For many weeks now, my Sunday night has been dominated by two polestars; at 11 PM on AMC, the sodden crime drama ‘The Killing’, and at 11PM on HBO, the juicy fantasy epic ‘Game of Thrones’. Of course, this is not to say that I would actually watch both of these shows one after another. ‘The Killing’ was so slow-paced, so full of drizzle and wooly sweaters and people sitting at tables and crying meaningfully, and ‘Game of Thrones’ so fast and so vast (literally, the show is set in a world with so many separate kingdoms that the title sequence was a helpful map) and full of characters and plot and sex and gore, that to go straight from one to the other would be like being on one of those old-timey railroad devices that you moved by pumping a large lever up and down, and trying to jump onto an Acela.
This past Sunday was the season finale of both shows, neither of which I was able to watch live (I was in St. Louis seeing the most excellent production of the most excellent musical ‘Legally Blonde’ at the most excellent ginormous outdoor theater, The Muny). When I arrived back on Terra New Yorkus, I looked forward to an evening catching up with the finales. First, ‘The Killing’, since that one was more of a cliffhanger. Then, well, then I had to go on the interweb and join the collective shouts of rage at such an unsatisfying, craptastic ending to a long and shaky season. I finally watched the ‘Game of Thrones’ finale last night, which was a solid, exciting ending to a season that grew more and more confident as it went along. So, given these two finales, I would like to address AMC.
Listen, AMC, you’re officially on probation with me. You started out strong with ‘Mad Men’, a slow-moving, neutral-colored art piece that perfectly captured the tentative forward movement of America at a very particular time. The characters are beautifully drawn, the plot feels real and is rewarding, the pace is leisurely, but perfect. It’s a great show. However, you then tried to put this same pacing and color scheme to work on ‘Rubicon’, a codebreaker conspiracy show that started strong with the first episode (‘Oh NO!!! There must be a CONSPIRACY!!’), and then seemed to get lost chasing its tail as every subsequent episode focused on how… oh NO!!! There must be a CONSPIRACY!!. And now, ‘The Killing’, in which the pacing was slow, the color scheme was gray and brown (seriously, I can only hope that Benjamin Moore does a line of neutral paints inspired by AMC – the names can be things like ‘Seattle Drizzle’, ‘Middle Distance Gray’ ‘Interior Angst’ and ‘Naptime for Anika’), and characters and plot details seem to shift oddly as each episode moseyed from one week to the next.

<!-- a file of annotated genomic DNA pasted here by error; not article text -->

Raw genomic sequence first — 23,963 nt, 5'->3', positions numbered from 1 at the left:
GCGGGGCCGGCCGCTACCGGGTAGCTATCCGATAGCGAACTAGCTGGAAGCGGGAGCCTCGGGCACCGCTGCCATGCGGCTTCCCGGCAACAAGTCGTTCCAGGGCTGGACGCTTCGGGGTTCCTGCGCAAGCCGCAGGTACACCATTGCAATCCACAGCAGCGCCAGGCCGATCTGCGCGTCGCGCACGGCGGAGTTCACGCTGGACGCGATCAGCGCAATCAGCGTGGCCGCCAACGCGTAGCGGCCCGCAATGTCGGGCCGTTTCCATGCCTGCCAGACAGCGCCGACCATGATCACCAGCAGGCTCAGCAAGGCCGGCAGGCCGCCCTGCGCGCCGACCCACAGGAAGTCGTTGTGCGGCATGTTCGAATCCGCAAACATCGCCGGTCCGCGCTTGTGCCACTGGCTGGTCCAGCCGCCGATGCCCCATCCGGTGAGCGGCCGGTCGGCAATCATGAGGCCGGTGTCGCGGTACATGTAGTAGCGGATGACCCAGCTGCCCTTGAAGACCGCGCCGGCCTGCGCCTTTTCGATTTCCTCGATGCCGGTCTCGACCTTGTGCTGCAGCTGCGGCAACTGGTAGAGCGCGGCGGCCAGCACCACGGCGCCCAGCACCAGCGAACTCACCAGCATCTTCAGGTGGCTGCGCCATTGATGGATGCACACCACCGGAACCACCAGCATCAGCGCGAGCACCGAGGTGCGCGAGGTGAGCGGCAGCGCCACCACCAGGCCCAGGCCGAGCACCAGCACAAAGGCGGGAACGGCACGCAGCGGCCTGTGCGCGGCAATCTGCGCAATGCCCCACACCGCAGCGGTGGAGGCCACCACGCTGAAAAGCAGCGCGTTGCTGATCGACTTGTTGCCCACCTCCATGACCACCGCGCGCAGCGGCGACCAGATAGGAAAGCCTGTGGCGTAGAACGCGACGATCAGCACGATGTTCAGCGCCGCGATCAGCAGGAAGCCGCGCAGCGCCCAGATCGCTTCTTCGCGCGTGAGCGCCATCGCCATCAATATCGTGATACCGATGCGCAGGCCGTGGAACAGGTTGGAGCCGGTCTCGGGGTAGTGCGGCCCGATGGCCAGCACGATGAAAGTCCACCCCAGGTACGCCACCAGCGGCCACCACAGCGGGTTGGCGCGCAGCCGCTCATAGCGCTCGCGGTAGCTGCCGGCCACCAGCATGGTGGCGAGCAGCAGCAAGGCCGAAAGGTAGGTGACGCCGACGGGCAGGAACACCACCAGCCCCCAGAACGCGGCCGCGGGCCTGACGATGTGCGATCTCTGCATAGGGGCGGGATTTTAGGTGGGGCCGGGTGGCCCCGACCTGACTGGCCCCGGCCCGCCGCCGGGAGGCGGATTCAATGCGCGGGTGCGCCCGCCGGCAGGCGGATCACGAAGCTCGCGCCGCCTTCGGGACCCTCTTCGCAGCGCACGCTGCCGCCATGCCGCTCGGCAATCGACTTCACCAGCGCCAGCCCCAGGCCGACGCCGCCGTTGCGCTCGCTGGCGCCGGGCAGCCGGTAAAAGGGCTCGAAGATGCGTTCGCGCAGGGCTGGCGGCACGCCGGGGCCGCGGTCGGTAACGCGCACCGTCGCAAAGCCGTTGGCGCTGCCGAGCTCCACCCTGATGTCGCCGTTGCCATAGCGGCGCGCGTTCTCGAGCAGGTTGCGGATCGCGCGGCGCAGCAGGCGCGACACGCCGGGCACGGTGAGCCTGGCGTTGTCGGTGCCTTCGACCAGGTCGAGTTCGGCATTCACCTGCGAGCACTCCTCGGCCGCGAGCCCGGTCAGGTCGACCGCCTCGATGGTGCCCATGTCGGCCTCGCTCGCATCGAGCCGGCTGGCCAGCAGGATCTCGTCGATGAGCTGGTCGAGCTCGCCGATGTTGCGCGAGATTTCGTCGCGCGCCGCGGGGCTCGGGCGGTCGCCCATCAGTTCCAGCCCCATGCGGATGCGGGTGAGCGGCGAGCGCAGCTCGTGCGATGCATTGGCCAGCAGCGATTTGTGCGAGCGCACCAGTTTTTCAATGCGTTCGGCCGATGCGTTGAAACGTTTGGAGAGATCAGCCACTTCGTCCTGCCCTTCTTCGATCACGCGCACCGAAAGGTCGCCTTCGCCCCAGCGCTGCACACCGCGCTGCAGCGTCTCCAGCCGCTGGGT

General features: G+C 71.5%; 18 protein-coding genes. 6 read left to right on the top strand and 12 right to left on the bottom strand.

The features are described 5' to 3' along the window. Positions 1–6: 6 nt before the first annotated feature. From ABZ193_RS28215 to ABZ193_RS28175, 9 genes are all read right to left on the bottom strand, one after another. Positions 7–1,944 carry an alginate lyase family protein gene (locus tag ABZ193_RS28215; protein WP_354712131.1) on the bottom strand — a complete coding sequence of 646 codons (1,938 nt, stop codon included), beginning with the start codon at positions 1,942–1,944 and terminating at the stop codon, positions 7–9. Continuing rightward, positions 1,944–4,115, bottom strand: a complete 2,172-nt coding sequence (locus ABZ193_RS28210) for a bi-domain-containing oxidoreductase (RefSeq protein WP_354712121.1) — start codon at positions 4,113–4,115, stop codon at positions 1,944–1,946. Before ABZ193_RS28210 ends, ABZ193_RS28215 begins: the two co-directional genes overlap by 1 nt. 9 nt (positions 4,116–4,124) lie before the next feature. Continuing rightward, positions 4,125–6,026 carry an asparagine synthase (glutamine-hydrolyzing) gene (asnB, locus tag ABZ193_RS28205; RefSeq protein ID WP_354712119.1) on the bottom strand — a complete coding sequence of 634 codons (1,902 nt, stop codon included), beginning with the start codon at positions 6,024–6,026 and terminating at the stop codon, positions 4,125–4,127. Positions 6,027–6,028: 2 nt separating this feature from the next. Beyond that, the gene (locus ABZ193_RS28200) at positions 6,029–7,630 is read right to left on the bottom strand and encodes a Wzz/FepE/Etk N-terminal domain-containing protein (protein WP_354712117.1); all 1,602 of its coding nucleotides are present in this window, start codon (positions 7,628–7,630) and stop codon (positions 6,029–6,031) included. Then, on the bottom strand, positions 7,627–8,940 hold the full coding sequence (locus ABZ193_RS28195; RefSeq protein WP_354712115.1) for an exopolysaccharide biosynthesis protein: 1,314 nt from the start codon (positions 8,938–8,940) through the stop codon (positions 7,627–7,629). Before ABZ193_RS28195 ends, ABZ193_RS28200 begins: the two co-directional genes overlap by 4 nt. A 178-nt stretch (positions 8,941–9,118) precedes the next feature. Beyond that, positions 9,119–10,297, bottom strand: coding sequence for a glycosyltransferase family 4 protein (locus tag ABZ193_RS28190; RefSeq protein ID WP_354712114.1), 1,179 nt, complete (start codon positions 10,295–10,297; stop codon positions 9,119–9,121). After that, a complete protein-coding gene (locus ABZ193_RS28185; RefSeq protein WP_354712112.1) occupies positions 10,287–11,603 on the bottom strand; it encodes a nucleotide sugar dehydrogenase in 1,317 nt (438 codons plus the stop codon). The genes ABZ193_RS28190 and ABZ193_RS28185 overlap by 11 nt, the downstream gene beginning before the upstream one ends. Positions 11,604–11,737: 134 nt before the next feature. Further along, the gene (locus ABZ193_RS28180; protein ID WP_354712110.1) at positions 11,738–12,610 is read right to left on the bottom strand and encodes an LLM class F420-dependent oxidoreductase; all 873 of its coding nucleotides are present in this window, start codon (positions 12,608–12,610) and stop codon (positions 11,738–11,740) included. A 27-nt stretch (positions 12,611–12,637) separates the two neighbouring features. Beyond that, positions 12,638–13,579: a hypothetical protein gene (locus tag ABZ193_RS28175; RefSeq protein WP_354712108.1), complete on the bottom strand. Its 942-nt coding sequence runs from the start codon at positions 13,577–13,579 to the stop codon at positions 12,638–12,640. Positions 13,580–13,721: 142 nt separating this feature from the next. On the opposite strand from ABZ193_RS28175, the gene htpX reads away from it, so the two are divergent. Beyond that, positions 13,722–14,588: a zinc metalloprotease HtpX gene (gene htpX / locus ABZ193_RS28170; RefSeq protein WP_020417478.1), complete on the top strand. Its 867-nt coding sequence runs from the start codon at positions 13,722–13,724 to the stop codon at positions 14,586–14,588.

Basically, HBO is kicking your ass, AMC. And you know why? Because when you watch ‘Game of Thrones’ or ‘True Blood’, batshit insane stuff happens. There are dragons, werewolves, direwolves, fairies, incest, decapitation, and vampires. And yet, both shows are written so confidently that you, as a viewer, trust that the people in charge know what they’re doing. Every action, every character, no matter how out there, is part of a bigger whole, and it’s all woven expertly together. Even if you watch and think ‘I can’t believe they just did that!!’, you never watch and go ‘what are they doing?!?!’. But you, AMC, you talk big, but then when it comes down to it, you don’t seem to know what the hell is going on in your own worlds. It’s a bad sign when one of my Sunday finales features a cop gone corrupt, and one of my Sunday finales features a girl walking into a funeral pyre and walking out of it alive and covered with baby dragons, and the second one seems more realistic.
And oh, AMC, the finale of ‘The Killing’, how could you. I would say that you jumped the shark, but that wouldn’t be the correct metaphor here, as that implies that you once were good and went bad. Instead, to alter (and torture) the metaphor, it’s as though you set up your entire season on the promise that there would be a really cool, scary shark, right over there, see it? No really, the water’s murky now, but wait until you get there, it will all be clear. And then, the finale happened, and we were all excited to see the promised cool, dangerous beast itself, and we slowly realized that what we had been looking at the whole time was just an old tire and some floating garbage.
So get it together, AMC. And the next time you pick up a show, I suggest that you make damn sure that the people in charge can tell you the entire story of their world before you start with even one episode. Because I’m starting to wonder about you guys.